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Would this wiring mistake have blown a motor?

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Question: Would this mistake have blown a motor?
I was given a 230/460 motor that was used – but supposedly good. To test it, I temporarily wired it to my lathe VFD today. Access and visibility inside the panel was limited and I stupidly had gotten two of the motor feed wire under the same connector. So the L1 motor lead was connected to the L1 terminal, The L2 terminal was empty and L2 and L3 leads were attached to theVFD’s L3 terminal. I also ran a ground from the motor frame to the panel .
I started the VFD with the Potentiometer at zero and slowly increased. The motor bucked a few times and a small arcing occurred at the ground. I then rechecked the wiring and corrected my mistake.
Trying again I set the pot to zero, flipped the run switch and the motor would ramp up about one fourth of the way then it would trip out the VFD. I reset the VFD and got the same results on the second try. I do not remember the error code.

I am not knowledgeable on electrical and just don’t have a feel for it. Do you think my wiring mistake would have damaged the motor… or was the motor probably bad to start?
The VFD runs fine reconnected with my lathe.
The VFD is 2HP, the motor is 1.5 HP.
There is no smell on the motor as though it had burnt.
I do not have a feel for electrical and would like the opinion of someone with electrical knowledge of three phase motors.
Thanks
Jim
 

Comments

#2
ohm the windings, start there
 
#3
I doubt you damaged the motor, you probably need to change some settings in the VFD to match that particular motor, OR the motor was/is already bad
Do you have a motor shop nearby that can test the motor? There may be a bad winding but you need a sensitive ohmmeter to check that
You might try hooking up the motor again and record the error code- it may put you on the right track- use the VFD itself to help troubleshoot the problem, those things are pretty smart
mark
 
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#4
Did you confirm that the motor is wired for 230 volts? If its wired for 460, it won't hurt the motor, but it will try to draw double the amps and trip the VFD.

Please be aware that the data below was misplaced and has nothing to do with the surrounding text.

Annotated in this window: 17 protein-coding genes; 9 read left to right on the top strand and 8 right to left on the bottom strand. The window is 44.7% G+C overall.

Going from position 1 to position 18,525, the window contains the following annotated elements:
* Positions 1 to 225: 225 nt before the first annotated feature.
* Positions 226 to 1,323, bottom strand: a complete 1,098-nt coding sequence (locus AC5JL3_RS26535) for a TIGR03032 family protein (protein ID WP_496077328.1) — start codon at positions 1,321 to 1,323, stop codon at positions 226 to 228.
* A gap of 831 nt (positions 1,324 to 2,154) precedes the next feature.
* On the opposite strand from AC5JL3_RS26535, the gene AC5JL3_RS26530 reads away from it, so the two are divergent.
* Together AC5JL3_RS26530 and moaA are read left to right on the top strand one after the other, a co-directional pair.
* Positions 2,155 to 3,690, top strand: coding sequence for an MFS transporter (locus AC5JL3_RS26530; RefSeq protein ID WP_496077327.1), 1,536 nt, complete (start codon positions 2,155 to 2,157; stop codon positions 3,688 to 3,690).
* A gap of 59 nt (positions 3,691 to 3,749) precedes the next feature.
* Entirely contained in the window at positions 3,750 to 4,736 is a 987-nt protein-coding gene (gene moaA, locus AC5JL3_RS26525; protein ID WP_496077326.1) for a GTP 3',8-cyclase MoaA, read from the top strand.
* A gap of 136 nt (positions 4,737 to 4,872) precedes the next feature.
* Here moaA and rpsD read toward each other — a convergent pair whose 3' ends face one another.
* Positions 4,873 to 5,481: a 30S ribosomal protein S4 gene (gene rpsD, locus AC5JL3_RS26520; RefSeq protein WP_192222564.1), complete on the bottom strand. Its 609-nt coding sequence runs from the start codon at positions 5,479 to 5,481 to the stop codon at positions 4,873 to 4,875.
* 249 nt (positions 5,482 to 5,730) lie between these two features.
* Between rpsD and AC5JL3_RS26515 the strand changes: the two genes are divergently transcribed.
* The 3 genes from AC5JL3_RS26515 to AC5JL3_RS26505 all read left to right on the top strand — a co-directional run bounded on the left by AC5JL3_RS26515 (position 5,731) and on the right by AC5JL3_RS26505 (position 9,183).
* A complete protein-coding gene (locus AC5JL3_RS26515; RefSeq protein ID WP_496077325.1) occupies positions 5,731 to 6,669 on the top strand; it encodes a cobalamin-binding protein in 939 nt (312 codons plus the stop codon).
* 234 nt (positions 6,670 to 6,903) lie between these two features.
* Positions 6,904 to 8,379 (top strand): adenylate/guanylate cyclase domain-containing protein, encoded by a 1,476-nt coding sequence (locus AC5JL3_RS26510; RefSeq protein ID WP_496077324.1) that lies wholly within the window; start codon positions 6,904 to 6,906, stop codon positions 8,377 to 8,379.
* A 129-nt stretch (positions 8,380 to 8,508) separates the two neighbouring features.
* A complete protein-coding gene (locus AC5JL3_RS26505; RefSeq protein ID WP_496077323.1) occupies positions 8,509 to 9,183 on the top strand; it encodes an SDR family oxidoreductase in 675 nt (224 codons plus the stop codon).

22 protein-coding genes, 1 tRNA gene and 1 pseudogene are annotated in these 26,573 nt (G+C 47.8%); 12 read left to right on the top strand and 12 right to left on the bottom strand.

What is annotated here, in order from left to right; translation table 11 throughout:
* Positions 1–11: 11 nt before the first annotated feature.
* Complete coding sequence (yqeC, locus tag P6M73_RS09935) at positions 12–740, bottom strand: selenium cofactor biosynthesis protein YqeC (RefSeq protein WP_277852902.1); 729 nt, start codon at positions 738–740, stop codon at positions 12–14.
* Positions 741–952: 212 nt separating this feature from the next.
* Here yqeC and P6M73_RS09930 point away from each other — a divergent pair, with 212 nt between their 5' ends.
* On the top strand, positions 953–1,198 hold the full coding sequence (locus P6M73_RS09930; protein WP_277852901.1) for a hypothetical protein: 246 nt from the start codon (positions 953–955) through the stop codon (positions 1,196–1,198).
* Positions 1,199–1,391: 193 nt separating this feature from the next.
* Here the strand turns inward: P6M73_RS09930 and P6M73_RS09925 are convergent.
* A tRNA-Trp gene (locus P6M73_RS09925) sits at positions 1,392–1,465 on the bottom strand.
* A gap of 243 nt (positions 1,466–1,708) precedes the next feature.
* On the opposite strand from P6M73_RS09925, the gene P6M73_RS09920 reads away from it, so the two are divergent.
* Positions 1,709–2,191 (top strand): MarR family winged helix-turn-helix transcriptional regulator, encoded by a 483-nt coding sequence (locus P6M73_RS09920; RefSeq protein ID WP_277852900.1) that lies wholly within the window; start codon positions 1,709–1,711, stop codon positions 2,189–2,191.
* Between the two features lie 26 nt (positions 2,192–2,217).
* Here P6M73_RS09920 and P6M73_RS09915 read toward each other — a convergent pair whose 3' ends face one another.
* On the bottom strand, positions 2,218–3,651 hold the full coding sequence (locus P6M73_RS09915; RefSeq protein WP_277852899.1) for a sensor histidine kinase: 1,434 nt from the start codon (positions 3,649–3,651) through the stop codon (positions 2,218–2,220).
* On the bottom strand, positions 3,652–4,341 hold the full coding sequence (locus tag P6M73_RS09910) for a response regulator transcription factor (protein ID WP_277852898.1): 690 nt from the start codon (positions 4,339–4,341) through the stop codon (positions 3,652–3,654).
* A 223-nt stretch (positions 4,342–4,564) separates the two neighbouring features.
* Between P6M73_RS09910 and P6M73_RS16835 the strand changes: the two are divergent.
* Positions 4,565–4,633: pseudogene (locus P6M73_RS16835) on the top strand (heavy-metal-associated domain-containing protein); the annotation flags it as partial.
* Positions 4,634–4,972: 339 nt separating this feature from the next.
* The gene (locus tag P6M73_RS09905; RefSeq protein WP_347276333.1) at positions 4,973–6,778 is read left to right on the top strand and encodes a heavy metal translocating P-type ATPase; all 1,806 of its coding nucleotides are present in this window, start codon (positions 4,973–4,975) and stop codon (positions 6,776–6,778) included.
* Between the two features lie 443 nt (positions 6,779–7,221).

BtoVin has a good suggestion. "Ran when parked" is something we hear a lot in motorcycles. Doesn't mean they run now.
 
#5
I agree with the others, I don't think you would have damaged the motor connecting it incorrectly, I would have been worried more about the VFD. But VFDs are pretty smart and will protect themselves so I would guess no damage there.

Check the motor connections in the box. Should be U or T1 to 1-7, V or T2 to 2-8, W or T3 to 3-9, and 4,5,6 connected together for 230 Volts. It very well could be that the motor has a shorted winding, the sparks on the ground wire is a good indication of something is not right.
 
#6
Thanks guys for the quick response. In response to the suggestions I did have the motor wired for 230 V. The error code that showed was OCS "Over Current at Start", I did not attempt changing the VFD settings - since the motor specs were close to that of the lathe motor and it runs well. So I jumped to the conclusion the motor was bad - and did not want to harm the VFD.
I didn't elaborate on the situation. It was a friends motor. He believed the motor to be good - bit did not know for certain. I took it to test with the VFD to be sure it worked before I offered any payment. Since there was no smoke or smell I didn't think the incorrect wiring as I mentioned would have damaged it. I returned the motor to him and told him it didnt work and he was good with that.
Afterward I started second guessing myself and wondering if my actions could have caused the motor to burn up.
If so - I feel I ought to compensate my friend.

Thanks guys.
Jim
 
#7
If the motor was wired for the correct voltage up front, it likely didn't damage itself over a spark. What it was doing would be called "single phasing". If it had been damaged there, the majic smoke would have gotten out and it would have smelled burnt. Single phasing for a short period, 30 seconds or so, probably didn't hurt it. Ring it out to the frame with an ohm-meter up front. It should be very high resistance, phase to ground. Just enough meter movement to prove the connection.

BTW, a three phase motor will sorta run on single phase power. But it won't start. That is how "rotary converters" work, with a capacitor as a "kicker" to get it started and another to offset the running.

If your VFD is working on your machine after the test, I would look to the motor. Electrical equipment runs off majic smoke. If you let that smoke out, it doesn't work any more. And the smoke is very difficult to put back in. It requires a specialty shop setup to do it.
 
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